George "Bud" Frazer was born in eighteen-sixty an' four.
He grew up in Texas as the son of a judge.
He learned many lessons from his pa,
an' where he stood on the law he wouldn't budge.
At the age of sixteen he already knew his path,
so he joined the elite Texas Rangers.
He was strong-willed, an' wirey, an' skilled fer' the trade.
Plus fearless enough fer' the dangers.
He caught rustlers, an' bandits, an' horse thieves, and such.
Even some murderers too.
But after ten years of trackin' down scum
he told the top dogs he was thru.
In eighteen an' ninety, down in Reeves County,
he got himself duly elected.
As keeper of peace, with a sheriff's tin star,
makin' criminals feel mighty rejected.
Yet what a shock fer' the rest of the town
when he locked up his own deputy.
His name was Jim Miller, he stole an' he killed,
but the townsfolk let him go free.
It wasn't the first, nor would be the last,
that Miller had scrapes with the law.
Though most folks were honest, there are others who ain't,
an' the system still had its flaw.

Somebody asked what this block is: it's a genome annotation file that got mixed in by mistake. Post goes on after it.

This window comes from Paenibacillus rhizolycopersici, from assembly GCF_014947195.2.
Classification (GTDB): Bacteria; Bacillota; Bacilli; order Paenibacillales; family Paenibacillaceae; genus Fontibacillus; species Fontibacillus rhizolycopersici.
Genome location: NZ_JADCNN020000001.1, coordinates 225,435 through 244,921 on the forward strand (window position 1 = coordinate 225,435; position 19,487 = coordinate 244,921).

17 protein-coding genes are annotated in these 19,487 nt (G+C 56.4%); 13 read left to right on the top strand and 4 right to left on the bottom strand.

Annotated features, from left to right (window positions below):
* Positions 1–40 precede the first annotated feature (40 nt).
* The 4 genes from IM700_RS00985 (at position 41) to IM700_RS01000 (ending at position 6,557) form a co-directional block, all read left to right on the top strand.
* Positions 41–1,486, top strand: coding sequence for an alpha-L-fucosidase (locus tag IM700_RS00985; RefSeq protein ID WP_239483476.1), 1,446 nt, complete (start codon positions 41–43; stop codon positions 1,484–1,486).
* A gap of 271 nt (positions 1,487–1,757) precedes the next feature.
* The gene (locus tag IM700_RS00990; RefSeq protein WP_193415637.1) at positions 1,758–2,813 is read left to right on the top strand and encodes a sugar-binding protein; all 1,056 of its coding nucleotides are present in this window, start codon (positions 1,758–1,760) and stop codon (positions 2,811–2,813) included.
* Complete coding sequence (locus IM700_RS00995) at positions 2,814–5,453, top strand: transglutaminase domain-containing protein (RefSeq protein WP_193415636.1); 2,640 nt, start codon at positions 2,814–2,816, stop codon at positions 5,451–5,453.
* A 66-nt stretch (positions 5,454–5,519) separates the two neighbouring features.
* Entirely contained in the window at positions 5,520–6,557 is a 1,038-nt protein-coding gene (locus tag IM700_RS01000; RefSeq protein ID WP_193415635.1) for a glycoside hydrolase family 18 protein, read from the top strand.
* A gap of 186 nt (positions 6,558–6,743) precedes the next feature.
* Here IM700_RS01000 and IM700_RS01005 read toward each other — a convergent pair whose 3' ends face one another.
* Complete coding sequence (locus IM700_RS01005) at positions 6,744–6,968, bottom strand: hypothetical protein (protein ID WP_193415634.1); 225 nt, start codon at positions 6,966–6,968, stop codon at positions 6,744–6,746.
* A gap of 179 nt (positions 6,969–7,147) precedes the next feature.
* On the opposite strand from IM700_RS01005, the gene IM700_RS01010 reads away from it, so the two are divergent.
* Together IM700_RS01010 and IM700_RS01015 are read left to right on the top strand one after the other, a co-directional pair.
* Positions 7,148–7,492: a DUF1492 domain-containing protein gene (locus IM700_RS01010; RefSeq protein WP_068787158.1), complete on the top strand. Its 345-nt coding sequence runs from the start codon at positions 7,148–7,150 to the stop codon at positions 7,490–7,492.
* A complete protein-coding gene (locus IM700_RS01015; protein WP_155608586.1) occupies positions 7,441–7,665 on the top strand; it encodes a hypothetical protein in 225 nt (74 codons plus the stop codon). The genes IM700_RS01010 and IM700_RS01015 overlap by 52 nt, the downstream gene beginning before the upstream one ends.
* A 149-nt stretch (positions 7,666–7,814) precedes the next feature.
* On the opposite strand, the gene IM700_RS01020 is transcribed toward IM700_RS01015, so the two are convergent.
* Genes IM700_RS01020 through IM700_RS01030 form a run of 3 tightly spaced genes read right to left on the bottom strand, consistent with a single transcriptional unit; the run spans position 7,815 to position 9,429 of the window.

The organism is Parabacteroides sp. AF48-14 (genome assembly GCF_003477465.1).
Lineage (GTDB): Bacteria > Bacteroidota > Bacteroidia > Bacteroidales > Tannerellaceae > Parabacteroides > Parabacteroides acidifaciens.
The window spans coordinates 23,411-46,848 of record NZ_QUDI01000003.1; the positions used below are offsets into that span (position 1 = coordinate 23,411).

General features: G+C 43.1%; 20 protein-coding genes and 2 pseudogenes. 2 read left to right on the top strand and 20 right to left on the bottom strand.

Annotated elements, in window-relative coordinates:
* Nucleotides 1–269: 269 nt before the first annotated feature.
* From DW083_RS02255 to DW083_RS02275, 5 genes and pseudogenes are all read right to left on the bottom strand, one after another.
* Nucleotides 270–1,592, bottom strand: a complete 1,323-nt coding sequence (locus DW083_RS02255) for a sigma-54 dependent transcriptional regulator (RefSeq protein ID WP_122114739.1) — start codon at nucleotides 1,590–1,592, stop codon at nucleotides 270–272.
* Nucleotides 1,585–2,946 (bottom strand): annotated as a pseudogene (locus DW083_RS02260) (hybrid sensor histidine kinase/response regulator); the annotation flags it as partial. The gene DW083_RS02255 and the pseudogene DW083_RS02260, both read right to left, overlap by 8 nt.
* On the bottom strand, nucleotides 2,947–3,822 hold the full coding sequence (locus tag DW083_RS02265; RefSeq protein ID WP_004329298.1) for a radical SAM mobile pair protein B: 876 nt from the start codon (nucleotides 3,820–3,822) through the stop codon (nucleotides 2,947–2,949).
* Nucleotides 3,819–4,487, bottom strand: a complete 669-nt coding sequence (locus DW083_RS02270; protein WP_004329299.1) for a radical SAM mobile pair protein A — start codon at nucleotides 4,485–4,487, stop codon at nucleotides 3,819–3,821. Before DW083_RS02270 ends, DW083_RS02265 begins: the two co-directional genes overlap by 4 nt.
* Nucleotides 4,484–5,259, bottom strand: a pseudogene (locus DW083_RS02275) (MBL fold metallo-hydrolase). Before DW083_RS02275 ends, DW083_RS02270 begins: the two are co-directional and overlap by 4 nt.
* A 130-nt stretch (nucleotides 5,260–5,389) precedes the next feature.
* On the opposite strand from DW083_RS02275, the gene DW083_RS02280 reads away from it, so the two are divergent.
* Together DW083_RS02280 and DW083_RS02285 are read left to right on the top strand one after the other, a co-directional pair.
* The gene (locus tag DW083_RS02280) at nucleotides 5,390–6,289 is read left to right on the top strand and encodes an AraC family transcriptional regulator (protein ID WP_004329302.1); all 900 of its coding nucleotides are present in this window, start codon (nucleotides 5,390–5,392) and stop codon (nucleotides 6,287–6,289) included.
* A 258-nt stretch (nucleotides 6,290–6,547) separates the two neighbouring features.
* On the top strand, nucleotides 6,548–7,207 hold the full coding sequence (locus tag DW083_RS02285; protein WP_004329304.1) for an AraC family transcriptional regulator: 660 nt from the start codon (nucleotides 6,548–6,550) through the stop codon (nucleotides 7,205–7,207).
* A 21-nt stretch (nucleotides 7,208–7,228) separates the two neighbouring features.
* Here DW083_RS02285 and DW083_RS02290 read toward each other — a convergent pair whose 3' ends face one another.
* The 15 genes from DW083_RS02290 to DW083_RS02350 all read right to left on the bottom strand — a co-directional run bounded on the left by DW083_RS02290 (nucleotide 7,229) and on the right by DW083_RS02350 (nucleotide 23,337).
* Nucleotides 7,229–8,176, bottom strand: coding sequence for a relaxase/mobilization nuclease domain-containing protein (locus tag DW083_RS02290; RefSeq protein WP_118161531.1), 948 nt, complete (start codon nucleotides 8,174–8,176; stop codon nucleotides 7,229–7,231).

Miller bid fer' the star in the next election
but Frazer won out once again.
So Miller popped over ta' Pecos
where they were happy ta' let him wear tin.
The two kept the feud goin' on account of positions,
the law would just have ta' fight law.
Especially when one was a "gun-for-hire" killer,
to Frazer that was the last straw.
The next time they met bullets went flying
an' Frazer emptied his gun.
Pert near every shot hit Miller's body,
so, of course, Frazer thought it was done.
But Miller was wearin' a breast plate of steel,
so four of the bullets bounced clear.
An' of his own shots, only one hit,
an innocent victim standing near.
They both lost their stars during the time of this feud,
although fer' different reasons.
But the feud it kept goin' fer' no other cause
than hate can transcend all seasons.
The next shootin' match, eight months from the first,
turned out pert near the same.
Two bullets in Miller, Frazer unscathed,
but Frazer, this time, caught the blame.
They put him in jail, an' gave him a trial,
then acquitted him of every deed.
Yet when Miller recovered he swore out revenge,
especially once Frazer was freed.
Miller had lost both face-ta'-face duels,
he vowed he would not lose a third.
He'd catch Frazer off guard, like a cow on the range
peacefully strollin' with the herd.
He watched an' waited til the time was right,
then found Frazer at the poker table.
Where one shotgun blast ta' Frazer's face
put an end ta' this feuding fable.